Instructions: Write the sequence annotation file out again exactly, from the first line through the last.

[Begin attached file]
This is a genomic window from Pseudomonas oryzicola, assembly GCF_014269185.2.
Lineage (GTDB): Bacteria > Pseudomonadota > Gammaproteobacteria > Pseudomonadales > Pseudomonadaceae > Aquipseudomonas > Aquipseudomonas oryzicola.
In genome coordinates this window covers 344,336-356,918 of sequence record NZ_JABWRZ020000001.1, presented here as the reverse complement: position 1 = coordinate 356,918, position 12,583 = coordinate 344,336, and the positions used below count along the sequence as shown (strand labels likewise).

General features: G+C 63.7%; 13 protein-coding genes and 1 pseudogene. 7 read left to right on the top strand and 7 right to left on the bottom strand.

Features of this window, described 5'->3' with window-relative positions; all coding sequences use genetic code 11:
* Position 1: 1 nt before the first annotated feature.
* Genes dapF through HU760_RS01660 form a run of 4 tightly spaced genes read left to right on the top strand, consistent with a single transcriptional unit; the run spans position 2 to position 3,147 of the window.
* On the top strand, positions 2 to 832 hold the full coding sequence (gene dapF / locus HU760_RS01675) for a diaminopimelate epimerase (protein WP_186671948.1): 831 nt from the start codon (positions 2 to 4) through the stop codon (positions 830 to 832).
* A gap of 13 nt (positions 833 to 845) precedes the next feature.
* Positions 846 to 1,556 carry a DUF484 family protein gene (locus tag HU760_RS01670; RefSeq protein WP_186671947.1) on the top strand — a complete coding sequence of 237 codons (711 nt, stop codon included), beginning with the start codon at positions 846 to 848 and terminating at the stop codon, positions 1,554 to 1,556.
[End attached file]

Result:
This is a genomic window from Pseudomonas oryzicola, assembly GCF_014269185.2.
Lineage (GTDB): Bacteria > Pseudomonadota > Gammaproteobacteria > Pseudomonadales > Pseudomonadaceae > Aquipseudomonas > Aquipseudomonas oryzicola.
In genome coordinates this window covers 344,336-356,918 of sequence record NZ_JABWRZ020000001.1, presented here as the reverse complement: position 1 = coordinate 356,918, position 12,583 = coordinate 344,336, and the positions used below count along the sequence as shown (strand labels likewise).

General features: G+C 63.7%; 13 protein-coding genes and 1 pseudogene. 7 read left to right on the top strand and 7 right to left on the bottom strand.

Features of this window, described 5'->3' with window-relative positions; all coding sequences use genetic code 11:
* Position 1: 1 nt before the first annotated feature.
* Genes dapF through HU760_RS01660 form a run of 4 tightly spaced genes read left to right on the top strand, consistent with a single transcriptional unit; the run spans position 2 to position 3,147 of the window.
* On the top strand, positions 2 to 832 hold the full coding sequence (gene dapF / locus HU760_RS01675) for a diaminopimelate epimerase (protein WP_186671948.1): 831 nt from the start codon (positions 2 to 4) through the stop codon (positions 830 to 832).
* A gap of 13 nt (positions 833 to 845) precedes the next feature.
* Positions 846 to 1,556 carry a DUF484 family protein gene (locus tag HU760_RS01670; RefSeq protein WP_186671947.1) on the top strand — a complete coding sequence of 237 codons (711 nt, stop codon included), beginning with the start codon at positions 846 to 848 and terminating at the stop codon, positions 1,554 to 1,556.